Saturday Feb 21st, 2009 at 7:02pm, Rob Campbell (that’s me) sat alone in Meeting Room #1 at Arbor Heights Community Center at Wilson and Avenue Rd in North York (northern Toronto) waiting for the Four Seasons Bottle Collectors to arrive.
This night was supposed to be their monthly club meeting? But one look out the window told me things might have changed. The weather outside was awful, and only getting worse. Eight inches of snow had already collected on the roads, snarling traffic throughout the GTA. I looked at my watch again; perhaps the meeting had been canceled?
Two minutes, to my relief Carl Parsons and Glenn Moorhouse strolled into the meeting room toting large Tupperware containers full of bottles, coffee and cookies. They were surprised to find me in there waiting, especially since we’d never met before.
Although I was a complete stranger to them all, I didn’t have to introduce myself. Everyone already knew who I was. Most had been to website, or read this blog. Some had seen Nancy J White’s Jan 24th 09 Toronto Star article entitled Dumps, A Window To The Past, and some of those folks were a little ticked off.
When Mike Duggan made the association he gasped, ‘Oh so you’re that Rob Campbell? I want to strangle you’, and then he proceeded to list all the mistakes in that story.
I listened patiently. Everything he said was true. And I know deep down they all wanted to like me – bottle collectors want young blood around to mentor and shame. Everything went very smoothly after I took out my wallet and officially joined the Four Seasons Bottle Collectors. I paid $25 to become one of them, for a year.
“I’ve built Dumpdiggers for you” I explained later, “and now I’ll donate time and energy to share this web enterprise and help the subculture. Look upon Dumpdiggers.com as Rob Campbell’s contribution to the Four Season’s Bottle Collecting fraternity. Send me any messages you want broadcast.’
After the monthly Business Report and the Treasurer’s Update, the president Jamie McDougal once again brought the group’s focus back to me, the new member. What did I collect? How can they help me? And that query put the focus squarely back onto Dumpdiggers and all the wonderful things an enterprise 2.0 interactive website can do to help grow a bottle club. It was determined then that I should speak on the subject at the upcoming bottle show – I agreed.
Anyway, I got yet another chance to illustrate Dumpdiggers.com functionality when Glenn Moorhouse revealed he was selling bundles of vintage club newsletters, full of unique information, for approx $25 dollars each. “Why not sell smaller downloads for five dollars each?” I interrupted. The process would be simple enough – scan the newsletters and then convert the files to pdfs. These are called ebooks, and they’re a great way to share information and increase a customer base at the same time. IN this case it would be a great way for collectors all across Canada and the United States to access and consume the rare information, and the club could make a few bucks every month for doing nothing.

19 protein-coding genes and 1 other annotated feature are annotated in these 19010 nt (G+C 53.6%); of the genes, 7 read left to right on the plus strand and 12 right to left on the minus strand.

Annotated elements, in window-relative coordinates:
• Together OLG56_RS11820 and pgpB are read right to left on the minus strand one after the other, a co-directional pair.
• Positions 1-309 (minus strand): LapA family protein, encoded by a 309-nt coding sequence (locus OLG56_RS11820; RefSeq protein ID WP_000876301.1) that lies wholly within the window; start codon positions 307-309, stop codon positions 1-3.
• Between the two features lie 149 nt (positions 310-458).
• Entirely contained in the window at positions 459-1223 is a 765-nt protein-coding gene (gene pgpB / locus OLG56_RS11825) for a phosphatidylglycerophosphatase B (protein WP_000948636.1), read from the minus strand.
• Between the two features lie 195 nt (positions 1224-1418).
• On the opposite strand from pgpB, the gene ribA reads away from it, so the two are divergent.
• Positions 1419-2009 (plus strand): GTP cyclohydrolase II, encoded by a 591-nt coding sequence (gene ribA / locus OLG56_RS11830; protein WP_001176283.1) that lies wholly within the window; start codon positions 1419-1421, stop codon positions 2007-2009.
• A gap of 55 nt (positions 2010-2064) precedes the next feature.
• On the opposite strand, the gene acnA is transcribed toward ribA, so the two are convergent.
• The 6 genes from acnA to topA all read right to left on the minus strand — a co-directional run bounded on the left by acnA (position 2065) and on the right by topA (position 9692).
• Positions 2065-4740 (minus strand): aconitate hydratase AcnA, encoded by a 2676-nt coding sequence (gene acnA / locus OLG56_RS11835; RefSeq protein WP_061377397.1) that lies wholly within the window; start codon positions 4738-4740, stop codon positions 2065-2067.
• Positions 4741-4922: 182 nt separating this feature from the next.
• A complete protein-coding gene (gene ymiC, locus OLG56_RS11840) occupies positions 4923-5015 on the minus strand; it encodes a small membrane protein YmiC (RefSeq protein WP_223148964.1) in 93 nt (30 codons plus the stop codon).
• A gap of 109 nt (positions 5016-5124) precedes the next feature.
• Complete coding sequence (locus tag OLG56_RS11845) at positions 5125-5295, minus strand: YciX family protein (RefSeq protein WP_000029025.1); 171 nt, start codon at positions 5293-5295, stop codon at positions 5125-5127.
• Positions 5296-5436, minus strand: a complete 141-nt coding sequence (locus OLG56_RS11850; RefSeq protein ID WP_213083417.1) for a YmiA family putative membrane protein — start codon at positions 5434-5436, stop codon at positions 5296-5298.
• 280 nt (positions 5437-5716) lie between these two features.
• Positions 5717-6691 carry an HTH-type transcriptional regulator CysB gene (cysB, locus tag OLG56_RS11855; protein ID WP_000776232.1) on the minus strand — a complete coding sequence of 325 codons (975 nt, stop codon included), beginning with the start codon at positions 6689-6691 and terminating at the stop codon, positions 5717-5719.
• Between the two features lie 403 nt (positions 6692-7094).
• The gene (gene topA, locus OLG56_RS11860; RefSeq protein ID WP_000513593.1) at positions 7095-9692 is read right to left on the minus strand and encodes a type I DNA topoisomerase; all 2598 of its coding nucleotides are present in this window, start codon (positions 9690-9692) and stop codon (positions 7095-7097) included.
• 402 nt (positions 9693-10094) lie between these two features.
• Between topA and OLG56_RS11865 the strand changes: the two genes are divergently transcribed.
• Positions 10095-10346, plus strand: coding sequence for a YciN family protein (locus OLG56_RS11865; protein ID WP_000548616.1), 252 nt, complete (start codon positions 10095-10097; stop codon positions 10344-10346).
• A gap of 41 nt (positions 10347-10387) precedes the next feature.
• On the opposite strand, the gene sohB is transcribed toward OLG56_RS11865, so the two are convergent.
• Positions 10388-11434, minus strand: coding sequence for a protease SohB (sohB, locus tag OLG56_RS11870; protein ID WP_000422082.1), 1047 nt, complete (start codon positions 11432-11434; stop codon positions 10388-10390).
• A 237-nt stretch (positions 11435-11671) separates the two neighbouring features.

At halftime, the business portion of the Four Seasons Bottle Collectors meeting culminated in a dollar per ticket raffle for a mysterious prize.
Darren Spindler won the draw. That was exciting. Carl Parsons stood up and presented Darren with an attractive old English whiskey jug. The pottery had a cobalt blue glaze top and looked rather fancy – but I don’t think it was worth very much.
Here’s Darren Spindler. He’s one of the people I most wanted to meet. His Early Canadian Bottle Works website has always impressed me. It’s a nice clean website, simple and socially relevant at the same time. And the digging stories are terrific. I look forward to more cooperation with Darren in the future – maybe we’ll even get together dig someday?
Then the gathering turned to Show and Tell – this month’s theme was “Things We Love”, and for the next hour it was easy to see the passion that unites these people. Darren Spindler stood up first and described the five different things he brought – the most interesting of which was a framed Griffin Bros promotional material (a go-with?).
Melissa Clare went next and showed us a hot watering can, and some tins emblazoned with white roses.
The president of the FSBC, Jamie McDougal followed Melissa and described his favourite things; assembled on the table before him was an amber Dahls Ink, a tiny Hudson’s Bay extract bottle (turning amethyst) and a vault light (luxfor – which is a piece of glass designed to transmit light into buildings), that captured everyone’s attention. After some research, I found this page which explains vault lights.
Last to present at 9:45pm, Sean Murphy detailed his display. He held up some green glazed (undercoat) crocks and jugs from Peterborough Ontario, an aqua fruit sealer with the correct metal ring and top, and some spectacular yard sale finds including an original but unsigned water colour painting of some quality.
At the conclusion of my first meeting as a member of the Four Season Bottle Collectors club I promised to write about and help promote the upcoming 16th Annual Toronto Bottle & Antique Show and Sale – Canada’s Premier Bottle Show Sunday April 19th 2009, 9:30 am – 3:00 pm, Humber College Gymnasium, 250 Humber College Blvd.